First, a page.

YSU Professor Looks Into the Legacy of Robert Burns

YSU Professor Looks Into the Legacy of Robert Burns

By Ashley Smith

Photo courtesy of Library of Congress.

Robert Burns. Photo courtesy of Library of Congress.

Corey Andrews, associate professor of English at Youngstown State University, will see the release of his new book in March.

“The Genius of Scotland: The Cultural Production of Robert Burns, 1785-1834” is the product of a long fascination with Scotland and famed Scottish poet and lyricist Robert Burns.

“I have been writing about Robert Burns and Scottish poetry for almost twenty years. My first book, ‘Literary Nationalism and Eighteenth-Century Scottish Club Poetry,’ explored Burns’ importance in popular and literary culture during his life. ‘The Genius of Scotland’ continues this form of critical inquiry by evaluating Burns’ continuing significance after his death, looking specifically at its key sources in Scottish culture,” Andrews said.

The text sets out not only to explore the influence of Burns on the literary world, but also to examine historical details of Burns’ life and discuss their veracity.

“During my research process, I discovered that there was a wealth of misinformation that obscured Burns’ life story and literary reputation. I correct errors that still bedevil his legacy in Scotland and abroad by explaining their origins. Burns was a heterodox public figure whose biography was often censored by religious critics in the 19th century,” Andrews said. “In some respects this process continues unabated, with the focus more now on his relationship to radical politics than his rather messy personal life.”

Andrews also looked into the nature of artistic genius, and how that applies to Burns.

“I discuss how the conception of literary ‘genius’ derived from philosophy and literary criticism in eighteenth-century Scotland, and I link its emergence as a way of explaining highly-talented writers to issues of nationalism as well. My book examines how Burns’ reputation as a literary ‘genius’ affected the ways that he was understood and interpreted by later audiences, starting in the early nineteenth century,” Andrews said.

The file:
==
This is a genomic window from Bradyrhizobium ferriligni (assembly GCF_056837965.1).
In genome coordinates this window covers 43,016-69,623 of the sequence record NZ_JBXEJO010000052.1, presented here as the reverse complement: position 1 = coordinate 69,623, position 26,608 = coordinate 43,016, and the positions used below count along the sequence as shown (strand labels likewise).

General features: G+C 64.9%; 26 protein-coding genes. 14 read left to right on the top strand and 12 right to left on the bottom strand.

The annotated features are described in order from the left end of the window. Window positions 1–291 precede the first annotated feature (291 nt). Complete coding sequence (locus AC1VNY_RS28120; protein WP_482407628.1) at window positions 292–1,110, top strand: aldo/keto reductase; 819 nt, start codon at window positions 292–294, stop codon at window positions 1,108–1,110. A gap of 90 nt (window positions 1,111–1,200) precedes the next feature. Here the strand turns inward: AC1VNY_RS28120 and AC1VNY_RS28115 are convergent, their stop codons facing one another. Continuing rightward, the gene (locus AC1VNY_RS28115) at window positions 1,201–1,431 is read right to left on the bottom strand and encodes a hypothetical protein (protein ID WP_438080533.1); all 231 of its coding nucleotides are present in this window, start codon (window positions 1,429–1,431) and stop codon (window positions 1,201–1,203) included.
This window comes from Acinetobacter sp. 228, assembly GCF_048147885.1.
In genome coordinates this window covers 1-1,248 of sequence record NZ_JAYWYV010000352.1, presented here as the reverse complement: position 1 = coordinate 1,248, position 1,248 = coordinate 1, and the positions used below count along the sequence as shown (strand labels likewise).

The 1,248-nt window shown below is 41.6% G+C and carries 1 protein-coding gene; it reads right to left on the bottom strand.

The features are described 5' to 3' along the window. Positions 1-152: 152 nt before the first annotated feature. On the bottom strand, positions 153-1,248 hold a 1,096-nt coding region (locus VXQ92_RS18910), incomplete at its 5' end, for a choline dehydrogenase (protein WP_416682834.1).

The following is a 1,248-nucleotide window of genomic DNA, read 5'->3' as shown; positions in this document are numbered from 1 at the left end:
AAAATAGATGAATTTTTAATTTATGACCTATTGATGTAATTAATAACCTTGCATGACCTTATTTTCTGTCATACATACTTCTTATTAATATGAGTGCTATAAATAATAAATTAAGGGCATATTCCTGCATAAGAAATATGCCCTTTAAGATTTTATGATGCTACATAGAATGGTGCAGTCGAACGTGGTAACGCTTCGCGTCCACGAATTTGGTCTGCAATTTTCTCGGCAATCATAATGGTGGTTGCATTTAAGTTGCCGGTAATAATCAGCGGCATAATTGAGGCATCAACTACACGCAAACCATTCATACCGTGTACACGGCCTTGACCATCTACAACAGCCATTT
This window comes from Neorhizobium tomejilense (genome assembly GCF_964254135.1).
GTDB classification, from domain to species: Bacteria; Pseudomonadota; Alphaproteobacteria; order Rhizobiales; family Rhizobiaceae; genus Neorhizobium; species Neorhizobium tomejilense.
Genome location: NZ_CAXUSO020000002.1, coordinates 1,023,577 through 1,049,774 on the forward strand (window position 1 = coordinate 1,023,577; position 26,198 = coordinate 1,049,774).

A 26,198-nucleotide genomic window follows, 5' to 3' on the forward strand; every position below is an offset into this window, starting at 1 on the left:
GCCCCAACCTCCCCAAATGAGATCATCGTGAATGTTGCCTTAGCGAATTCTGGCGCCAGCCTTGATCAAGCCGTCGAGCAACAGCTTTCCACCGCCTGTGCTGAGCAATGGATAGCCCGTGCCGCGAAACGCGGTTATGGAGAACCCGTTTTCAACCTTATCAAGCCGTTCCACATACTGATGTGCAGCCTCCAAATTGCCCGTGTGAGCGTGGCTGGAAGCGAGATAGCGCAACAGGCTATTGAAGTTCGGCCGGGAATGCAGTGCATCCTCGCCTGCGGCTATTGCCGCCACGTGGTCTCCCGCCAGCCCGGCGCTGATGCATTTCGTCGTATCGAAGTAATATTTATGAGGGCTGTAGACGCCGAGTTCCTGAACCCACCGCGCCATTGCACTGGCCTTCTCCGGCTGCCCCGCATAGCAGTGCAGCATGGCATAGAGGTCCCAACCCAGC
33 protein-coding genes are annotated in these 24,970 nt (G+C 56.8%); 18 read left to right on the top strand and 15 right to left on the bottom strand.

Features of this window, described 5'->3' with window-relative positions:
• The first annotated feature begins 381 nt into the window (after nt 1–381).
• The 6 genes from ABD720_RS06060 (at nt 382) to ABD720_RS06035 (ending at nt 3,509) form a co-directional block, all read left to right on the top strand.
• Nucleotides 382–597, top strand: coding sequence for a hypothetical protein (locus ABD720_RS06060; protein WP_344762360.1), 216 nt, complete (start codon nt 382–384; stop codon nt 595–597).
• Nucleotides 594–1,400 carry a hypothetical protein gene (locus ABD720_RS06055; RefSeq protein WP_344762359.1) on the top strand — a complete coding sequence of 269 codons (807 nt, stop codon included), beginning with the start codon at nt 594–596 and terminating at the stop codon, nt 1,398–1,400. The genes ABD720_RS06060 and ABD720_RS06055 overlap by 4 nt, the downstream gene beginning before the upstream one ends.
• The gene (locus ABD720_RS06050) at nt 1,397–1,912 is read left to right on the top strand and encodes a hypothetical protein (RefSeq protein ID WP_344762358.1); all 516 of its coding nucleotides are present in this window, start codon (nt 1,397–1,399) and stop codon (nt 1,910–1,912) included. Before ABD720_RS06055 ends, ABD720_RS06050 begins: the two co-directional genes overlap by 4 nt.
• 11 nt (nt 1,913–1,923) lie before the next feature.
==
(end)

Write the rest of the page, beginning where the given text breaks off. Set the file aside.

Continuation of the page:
He pointed out that Burns is still a relevant figure in Scotland today.

“The Scottish voted no for political independence last year, and Burns was a key part of much political coverage of this event. It’s fascinating to me that a poet from the working class in 18th century continues to exert such powerful influence in the present,” Andrews said.

Andrews spent several years working on the book and took a sabbatical to conduct research outside of the area.

“This book took about five years to write from start to finish. It grew out of research that I conducted in the W. Ormiston Roy Burns Collection at the University of South Carolina Library during two funded fellowships,” he said. “Having the opportunity to work in the best archive of Burns-related materials in North America during a sabbatical was critical to my success completing and publishing the book.”

Andrews said he believes readers who aren’t familiar with Burns or Scotland can still appreciate the book, as it also explores the nature of reputation and celebrity status among literary figures.

“I hope readers gain a better understanding of how the process of constructing literary reputation works. It very rarely has an author’s consent, and it can have little to do with the actual history of the author under scrutiny … in the United States, comparable figures include Mark Twain and Walt Whitman, both of whom have popular cultural reputations sometimes at odds with their biographies,” he said. “Throughout my book I wanted my readers to gain a clear understanding of how this process works, and why it matters in our present-day understanding of literary figures.”

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